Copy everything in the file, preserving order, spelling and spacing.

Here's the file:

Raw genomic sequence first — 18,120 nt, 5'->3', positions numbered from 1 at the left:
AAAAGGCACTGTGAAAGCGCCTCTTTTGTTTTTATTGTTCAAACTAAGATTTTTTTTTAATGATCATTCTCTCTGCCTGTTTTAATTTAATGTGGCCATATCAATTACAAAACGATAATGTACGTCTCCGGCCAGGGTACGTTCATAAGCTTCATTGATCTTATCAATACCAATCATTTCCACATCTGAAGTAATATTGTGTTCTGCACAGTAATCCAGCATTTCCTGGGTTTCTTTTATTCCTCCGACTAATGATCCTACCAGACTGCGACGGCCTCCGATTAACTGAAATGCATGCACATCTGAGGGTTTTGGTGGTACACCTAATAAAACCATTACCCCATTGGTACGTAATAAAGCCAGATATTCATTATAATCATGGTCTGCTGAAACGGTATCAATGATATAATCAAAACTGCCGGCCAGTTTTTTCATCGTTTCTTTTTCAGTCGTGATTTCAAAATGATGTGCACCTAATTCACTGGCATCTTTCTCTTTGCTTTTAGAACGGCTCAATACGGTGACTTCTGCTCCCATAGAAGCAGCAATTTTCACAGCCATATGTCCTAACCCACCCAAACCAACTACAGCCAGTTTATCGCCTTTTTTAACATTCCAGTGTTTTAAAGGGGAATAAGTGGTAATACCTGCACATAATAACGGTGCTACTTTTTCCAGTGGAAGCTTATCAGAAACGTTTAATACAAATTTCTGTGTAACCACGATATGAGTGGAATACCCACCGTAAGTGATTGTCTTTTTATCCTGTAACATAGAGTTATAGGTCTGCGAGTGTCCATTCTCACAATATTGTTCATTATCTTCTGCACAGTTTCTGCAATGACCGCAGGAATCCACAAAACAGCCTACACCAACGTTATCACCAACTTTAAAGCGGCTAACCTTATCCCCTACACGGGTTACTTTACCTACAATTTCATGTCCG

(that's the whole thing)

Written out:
Raw genomic sequence first — 18,120 nt, 5'->3', positions numbered from 1 at the left:
AAAAGGCACTGTGAAAGCGCCTCTTTTGTTTTTATTGTTCAAACTAAGATTTTTTTTTAATGATCATTCTCTCTGCCTGTTTTAATTTAATGTGGCCATATCAATTACAAAACGATAATGTACGTCTCCGGCCAGGGTACGTTCATAAGCTTCATTGATCTTATCAATACCAATCATTTCCACATCTGAAGTAATATTGTGTTCTGCACAGTAATCCAGCATTTCCTGGGTTTCTTTTATTCCTCCGACTAATGATCCTACCAGACTGCGACGGCCTCCGATTAACTGAAATGCATGCACATCTGAGGGTTTTGGTGGTACACCTAATAAAACCATTACCCCATTGGTACGTAATAAAGCCAGATATTCATTATAATCATGGTCTGCTGAAACGGTATCAATGATATAATCAAAACTGCCGGCCAGTTTTTTCATCGTTTCTTTTTCAGTCGTGATTTCAAAATGATGTGCACCTAATTCACTGGCATCTTTCTCTTTGCTTTTAGAACGGCTCAATACGGTGACTTCTGCTCCCATAGAAGCAGCAATTTTCACAGCCATATGTCCTAACCCACCCAAACCAACTACAGCCAGTTTATCGCCTTTTTTAACATTCCAGTGTTTTAAAGGGGAATAAGTGGTAATACCTGCACATAATAACGGTGCTACTTTTTCCAGTGGAAGCTTATCAGAAACGTTTAATACAAATTTCTGTGTAACCACGATATGAGTGGAATACCCACCGTAAGTGATTGTCTTTTTATCCTGTAACATAGAGTTATAGGTCTGCGAGTGTCCATTCTCACAATATTGTTCATTATCTTCTGCACAGTTTCTGCAATGACCGCAGGAATCCACAAAACAGCCTACACCAACGTTATCACCAACTTTAAAGCGGCTAACCTTATCCCCTACACGGGTTACTTTACCTACAATTTCATGTCCG